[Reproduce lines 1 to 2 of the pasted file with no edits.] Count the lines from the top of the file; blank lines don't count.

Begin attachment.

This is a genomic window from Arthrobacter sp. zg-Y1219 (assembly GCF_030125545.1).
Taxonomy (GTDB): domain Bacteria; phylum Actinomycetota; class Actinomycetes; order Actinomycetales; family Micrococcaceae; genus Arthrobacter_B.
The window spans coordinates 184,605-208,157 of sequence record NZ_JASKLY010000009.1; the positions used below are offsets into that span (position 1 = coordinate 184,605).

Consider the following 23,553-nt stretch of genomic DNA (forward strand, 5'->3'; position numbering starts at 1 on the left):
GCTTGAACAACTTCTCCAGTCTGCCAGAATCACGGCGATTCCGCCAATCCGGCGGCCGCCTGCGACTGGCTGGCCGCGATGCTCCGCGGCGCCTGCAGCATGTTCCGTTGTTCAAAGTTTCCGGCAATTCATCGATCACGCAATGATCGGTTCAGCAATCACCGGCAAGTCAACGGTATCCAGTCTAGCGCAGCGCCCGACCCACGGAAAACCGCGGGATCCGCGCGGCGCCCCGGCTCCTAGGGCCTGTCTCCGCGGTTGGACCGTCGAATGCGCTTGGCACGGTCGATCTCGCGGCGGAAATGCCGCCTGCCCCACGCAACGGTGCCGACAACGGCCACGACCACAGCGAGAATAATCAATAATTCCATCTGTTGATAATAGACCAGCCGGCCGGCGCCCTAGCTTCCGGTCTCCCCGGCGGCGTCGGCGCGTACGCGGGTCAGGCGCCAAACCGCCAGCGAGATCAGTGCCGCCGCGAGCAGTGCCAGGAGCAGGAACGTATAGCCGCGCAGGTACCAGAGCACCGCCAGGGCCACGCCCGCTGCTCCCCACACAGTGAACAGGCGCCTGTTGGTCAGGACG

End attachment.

This is a genomic window from Arthrobacter sp. zg-Y1219 (assembly GCF_030125545.1).
Taxonomy (GTDB): domain Bacteria; phylum Actinomycetota; class Actinomycetes; order Actinomycetales; family Micrococcaceae; genus Arthrobacter_B.